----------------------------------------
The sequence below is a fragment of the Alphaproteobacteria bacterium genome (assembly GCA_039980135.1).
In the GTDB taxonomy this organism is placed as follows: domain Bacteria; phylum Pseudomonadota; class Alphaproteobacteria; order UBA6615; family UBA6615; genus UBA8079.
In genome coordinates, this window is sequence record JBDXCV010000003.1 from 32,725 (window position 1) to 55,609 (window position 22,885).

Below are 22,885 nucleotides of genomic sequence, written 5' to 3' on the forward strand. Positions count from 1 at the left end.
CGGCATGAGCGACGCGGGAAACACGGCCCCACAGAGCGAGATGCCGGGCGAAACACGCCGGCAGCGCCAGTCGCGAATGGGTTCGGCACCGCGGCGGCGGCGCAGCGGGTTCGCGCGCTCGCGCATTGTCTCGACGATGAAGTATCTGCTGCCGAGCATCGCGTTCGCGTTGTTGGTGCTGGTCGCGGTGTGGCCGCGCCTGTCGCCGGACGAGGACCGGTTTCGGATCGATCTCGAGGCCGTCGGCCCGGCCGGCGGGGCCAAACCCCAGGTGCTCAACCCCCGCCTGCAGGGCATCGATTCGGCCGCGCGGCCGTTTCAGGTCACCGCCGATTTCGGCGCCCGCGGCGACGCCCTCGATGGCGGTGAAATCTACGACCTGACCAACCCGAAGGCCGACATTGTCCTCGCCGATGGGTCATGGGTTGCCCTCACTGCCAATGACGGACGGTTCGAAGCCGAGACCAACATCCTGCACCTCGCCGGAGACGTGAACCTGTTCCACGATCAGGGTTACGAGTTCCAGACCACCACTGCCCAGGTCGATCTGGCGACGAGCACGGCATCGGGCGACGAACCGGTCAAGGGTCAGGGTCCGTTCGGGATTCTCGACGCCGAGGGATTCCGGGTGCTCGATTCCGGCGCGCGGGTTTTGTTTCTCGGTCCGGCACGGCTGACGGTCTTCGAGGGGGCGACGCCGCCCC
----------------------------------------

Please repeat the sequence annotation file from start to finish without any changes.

The sequence below is a fragment of the Alphaproteobacteria bacterium genome (assembly GCA_039980135.1).
In the GTDB taxonomy this organism is placed as follows: domain Bacteria; phylum Pseudomonadota; class Alphaproteobacteria; order UBA6615; family UBA6615; genus UBA8079.
In genome coordinates, this window is sequence record JBDXCV010000003.1 from 32,725 (window position 1) to 55,609 (window position 22,885).

Below are 22,885 nucleotides of genomic sequence, written 5' to 3' on the forward strand. Positions count from 1 at the left end.
CGGCATGAGCGACGCGGGAAACACGGCCCCACAGAGCGAGATGCCGGGCGAAACACGCCGGCAGCGCCAGTCGCGAATGGGTTCGGCACCGCGGCGGCGGCGCAGCGGGTTCGCGCGCTCGCGCATTGTCTCGACGATGAAGTATCTGCTGCCGAGCATCGCGTTCGCGTTGTTGGTGCTGGTCGCGGTGTGGCCGCGCCTGTCGCCGGACGAGGACCGGTTTCGGATCGATCTCGAGGCCGTCGGCCCGGCCGGCGGGGCCAAACCCCAGGTGCTCAACCCCCGCCTGCAGGGCATCGATTCGGCCGCGCGGCCGTTTCAGGTCACCGCCGATTTCGGCGCCCGCGGCGACGCCCTCGATGGCGGTGAAATCTACGACCTGACCAACCCGAAGGCCGACATTGTCCTCGCCGATGGGTCATGGGTTGCCCTCACTGCCAATGACGGACGGTTCGAAGCCGAGACCAACATCCTGCACCTCGCCGGAGACGTGAACCTGTTCCACGATCAGGGTTACGAGTTCCAGACCACCACTGCCCAGGTCGATCTGGCGACGAGCACGGCATCGGGCGACGAACCGGTCAAGGGTCAGGGTCCGTTCGGGATTCTCGACGCCGAGGGATTCCGGGTGCTCGATTCCGGCGCGCGGGTTTTGTTTCTCGGTCCGGCACGGCTGACGGTCTTCGAGGGGGCGACGCCGCCCC